Jessica Woods spent time with our graduate students a few weeks ago in Portland, OR. She talked at length about the practices that she and Ryan and others have put in place to see what kind of community might emerge in downtown Vancouver, WA. The whole presentation was brilliant (which makes Ryan’s death in November something even more grievous to me), but the one thing that stood out to me was their first movement of discerning what God was up to. They met regularly with a diverse group of people to share a meal and ask two questions from their experiences in the community: to whom is God calling me to serve? Who has God brought into my life that is serving me? So much wisdom here. Such a generative practice.
I was reflecting this week on Acts 15 and the way it would define the church, and I thought of Ryan and Jessica’s practice. If the statement by James, “it seemed good to the Holy Spirit and to us,” is any indication, the church is that community that tracks the leading of the Holy Spirit. I like this as a starting place for defining the church. First, it makes the church’s identity squarely theological. That is, the church is not defined primarily by its structures or programs or marks, but by God’s leading. The church, therefore, is not a static reality, but a dynamic one, always expressing the possibility that the a living God is calling it to recognize the calling of the Spirit in the ever-changing circumstances of time and space.
In turn, this makes the church’s fundamental posture one of faith–trusting beyond what we can see that God is active and calling us into his preferred future. This is a point made powerfully by Luke Timothy Johnson in his book, Scripture and Discernment. The church is not so much an institution or social agency, but a community characterized by faith–a trusting openness to the leadership of God. Decision making, according to this understanding, is an act of faith. By deciding, the church says, “to the extent that we can know, we believe God is calling us to…” Which is another way of saying, “it seemed good to the Holy Spirit” and to us.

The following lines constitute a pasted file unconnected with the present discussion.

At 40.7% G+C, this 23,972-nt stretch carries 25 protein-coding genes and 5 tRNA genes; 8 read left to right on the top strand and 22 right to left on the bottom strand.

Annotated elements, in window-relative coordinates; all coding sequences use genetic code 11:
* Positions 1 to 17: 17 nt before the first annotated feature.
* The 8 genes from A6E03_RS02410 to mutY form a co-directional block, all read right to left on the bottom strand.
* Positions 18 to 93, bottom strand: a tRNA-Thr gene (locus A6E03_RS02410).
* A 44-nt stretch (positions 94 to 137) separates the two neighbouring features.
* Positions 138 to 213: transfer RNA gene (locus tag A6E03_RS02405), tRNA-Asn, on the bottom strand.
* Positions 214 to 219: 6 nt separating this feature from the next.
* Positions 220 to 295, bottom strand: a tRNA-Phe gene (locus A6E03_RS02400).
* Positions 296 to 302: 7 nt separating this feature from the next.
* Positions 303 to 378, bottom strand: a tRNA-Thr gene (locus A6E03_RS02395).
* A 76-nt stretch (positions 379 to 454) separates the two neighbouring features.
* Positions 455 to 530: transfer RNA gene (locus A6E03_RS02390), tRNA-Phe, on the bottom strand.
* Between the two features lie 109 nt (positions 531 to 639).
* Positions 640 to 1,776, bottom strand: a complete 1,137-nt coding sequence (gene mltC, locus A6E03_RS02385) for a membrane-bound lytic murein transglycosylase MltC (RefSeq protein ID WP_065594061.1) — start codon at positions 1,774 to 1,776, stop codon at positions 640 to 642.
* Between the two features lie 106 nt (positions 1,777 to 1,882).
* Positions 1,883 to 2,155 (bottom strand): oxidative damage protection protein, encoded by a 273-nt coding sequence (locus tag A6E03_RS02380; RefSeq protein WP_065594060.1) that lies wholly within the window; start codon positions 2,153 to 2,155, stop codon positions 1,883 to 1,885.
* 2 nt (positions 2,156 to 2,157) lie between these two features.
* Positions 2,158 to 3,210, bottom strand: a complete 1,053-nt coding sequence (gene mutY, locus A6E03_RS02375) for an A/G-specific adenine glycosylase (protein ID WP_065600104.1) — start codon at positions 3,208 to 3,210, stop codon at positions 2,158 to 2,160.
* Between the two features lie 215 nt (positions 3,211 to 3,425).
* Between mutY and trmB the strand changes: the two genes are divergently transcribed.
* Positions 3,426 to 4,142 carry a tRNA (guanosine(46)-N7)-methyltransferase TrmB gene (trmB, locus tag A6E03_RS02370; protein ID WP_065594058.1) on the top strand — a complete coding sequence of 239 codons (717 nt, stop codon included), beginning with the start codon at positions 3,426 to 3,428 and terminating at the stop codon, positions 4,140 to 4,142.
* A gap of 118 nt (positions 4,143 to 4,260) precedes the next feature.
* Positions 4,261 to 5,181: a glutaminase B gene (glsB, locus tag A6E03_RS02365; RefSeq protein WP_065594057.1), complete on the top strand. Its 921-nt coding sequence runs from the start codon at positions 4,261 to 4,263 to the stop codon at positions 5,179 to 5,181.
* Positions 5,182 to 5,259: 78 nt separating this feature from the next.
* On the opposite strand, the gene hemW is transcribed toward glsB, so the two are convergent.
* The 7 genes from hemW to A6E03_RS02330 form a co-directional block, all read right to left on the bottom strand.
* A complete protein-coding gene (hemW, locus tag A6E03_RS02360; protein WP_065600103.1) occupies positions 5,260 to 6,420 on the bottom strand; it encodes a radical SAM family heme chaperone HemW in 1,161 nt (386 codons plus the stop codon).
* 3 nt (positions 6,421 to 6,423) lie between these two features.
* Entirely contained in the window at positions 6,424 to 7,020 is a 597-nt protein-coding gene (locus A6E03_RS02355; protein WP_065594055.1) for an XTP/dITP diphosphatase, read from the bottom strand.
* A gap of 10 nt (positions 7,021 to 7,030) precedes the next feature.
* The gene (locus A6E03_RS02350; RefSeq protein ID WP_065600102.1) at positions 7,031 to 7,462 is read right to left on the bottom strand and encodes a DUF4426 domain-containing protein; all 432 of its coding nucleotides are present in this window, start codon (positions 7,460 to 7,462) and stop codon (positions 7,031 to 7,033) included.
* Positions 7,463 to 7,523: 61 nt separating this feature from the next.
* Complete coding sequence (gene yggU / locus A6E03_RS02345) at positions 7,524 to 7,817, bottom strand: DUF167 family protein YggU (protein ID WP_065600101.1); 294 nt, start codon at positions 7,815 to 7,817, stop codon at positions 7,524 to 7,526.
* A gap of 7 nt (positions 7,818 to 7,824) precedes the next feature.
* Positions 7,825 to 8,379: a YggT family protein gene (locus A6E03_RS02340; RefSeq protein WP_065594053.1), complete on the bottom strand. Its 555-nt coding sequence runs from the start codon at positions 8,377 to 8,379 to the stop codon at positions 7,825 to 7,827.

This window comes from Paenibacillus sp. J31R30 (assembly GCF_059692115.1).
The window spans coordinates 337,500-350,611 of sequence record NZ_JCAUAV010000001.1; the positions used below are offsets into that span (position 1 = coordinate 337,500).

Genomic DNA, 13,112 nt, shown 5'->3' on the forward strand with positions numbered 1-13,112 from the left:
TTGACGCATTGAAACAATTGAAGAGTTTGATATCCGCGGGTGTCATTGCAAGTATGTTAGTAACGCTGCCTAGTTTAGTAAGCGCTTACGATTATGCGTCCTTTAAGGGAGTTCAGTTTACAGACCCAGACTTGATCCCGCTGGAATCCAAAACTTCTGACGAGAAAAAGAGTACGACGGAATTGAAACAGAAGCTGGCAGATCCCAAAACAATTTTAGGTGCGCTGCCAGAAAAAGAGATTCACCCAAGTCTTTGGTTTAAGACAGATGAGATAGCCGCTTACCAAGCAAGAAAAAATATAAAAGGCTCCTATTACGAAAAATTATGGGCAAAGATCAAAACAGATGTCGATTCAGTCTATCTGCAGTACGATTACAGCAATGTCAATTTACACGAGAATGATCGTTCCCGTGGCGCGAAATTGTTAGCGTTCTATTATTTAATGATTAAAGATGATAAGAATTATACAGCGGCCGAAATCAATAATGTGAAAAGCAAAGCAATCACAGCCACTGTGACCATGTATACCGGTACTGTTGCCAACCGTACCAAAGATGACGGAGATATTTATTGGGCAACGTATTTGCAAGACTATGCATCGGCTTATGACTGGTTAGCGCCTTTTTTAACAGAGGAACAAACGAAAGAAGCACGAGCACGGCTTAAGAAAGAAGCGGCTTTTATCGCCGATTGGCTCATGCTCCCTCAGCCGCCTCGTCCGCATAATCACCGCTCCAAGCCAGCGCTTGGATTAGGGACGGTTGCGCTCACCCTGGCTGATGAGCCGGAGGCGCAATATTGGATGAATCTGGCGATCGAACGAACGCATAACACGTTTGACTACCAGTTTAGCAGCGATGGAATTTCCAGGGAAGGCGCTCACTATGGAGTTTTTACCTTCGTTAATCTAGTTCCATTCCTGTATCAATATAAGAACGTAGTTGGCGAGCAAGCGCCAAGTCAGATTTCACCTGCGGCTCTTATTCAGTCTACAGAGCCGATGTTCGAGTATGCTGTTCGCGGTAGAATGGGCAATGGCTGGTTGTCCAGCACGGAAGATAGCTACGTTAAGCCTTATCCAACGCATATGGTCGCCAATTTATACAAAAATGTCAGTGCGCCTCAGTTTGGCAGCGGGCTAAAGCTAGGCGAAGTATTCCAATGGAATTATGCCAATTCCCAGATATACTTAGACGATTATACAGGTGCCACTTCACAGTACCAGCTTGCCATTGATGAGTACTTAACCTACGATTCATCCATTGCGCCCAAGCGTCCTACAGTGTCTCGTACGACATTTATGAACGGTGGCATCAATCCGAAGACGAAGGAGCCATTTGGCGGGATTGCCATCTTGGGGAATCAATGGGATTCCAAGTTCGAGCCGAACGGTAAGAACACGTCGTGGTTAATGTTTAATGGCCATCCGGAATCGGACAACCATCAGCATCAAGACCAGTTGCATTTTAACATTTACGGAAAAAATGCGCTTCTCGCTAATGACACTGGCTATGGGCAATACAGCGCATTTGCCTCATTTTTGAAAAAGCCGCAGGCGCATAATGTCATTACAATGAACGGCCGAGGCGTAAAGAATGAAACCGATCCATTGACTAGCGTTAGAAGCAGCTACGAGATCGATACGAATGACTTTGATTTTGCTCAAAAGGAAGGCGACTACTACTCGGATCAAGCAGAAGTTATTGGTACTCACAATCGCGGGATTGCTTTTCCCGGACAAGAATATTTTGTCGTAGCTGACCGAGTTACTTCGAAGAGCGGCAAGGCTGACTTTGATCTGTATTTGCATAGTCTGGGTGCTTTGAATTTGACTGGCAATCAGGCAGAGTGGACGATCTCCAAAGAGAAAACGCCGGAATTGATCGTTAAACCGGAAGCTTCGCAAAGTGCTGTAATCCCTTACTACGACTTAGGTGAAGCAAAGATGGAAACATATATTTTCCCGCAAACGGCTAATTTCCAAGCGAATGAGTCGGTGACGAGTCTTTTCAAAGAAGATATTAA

So, I wonder what conditions are necessary to say, “it seemed good to the Holy Spirit and to us.” I wonder if most congregations have orchestrated their life together so that this is a possibility. And if it isn’t–if the church isn’t conceived of to express its life as a matter of faith–then what do we imagine the church is, and how do we imagine that God is related to it? Is it really a church?
Ryan and Jessica and their friends were/are relentless about discerning the call of the Holy Spirit on their lives. And by doing that in a group, they are hoping to avoid self-congratulatory interpretations of those questions. And by asking who might God be putting in their lives to serve them, they were open to the wide hospitality of God where the Spirit is present in the free exchange of giving and receiving, even with people who have not yet confessed Jesus. And I am convinced that this kind of attending to our world bears fruit and puts us knowingly in the path of the Holy Spirit. And I think this is better–more effective even–then all the energy we spend getting people to come to church.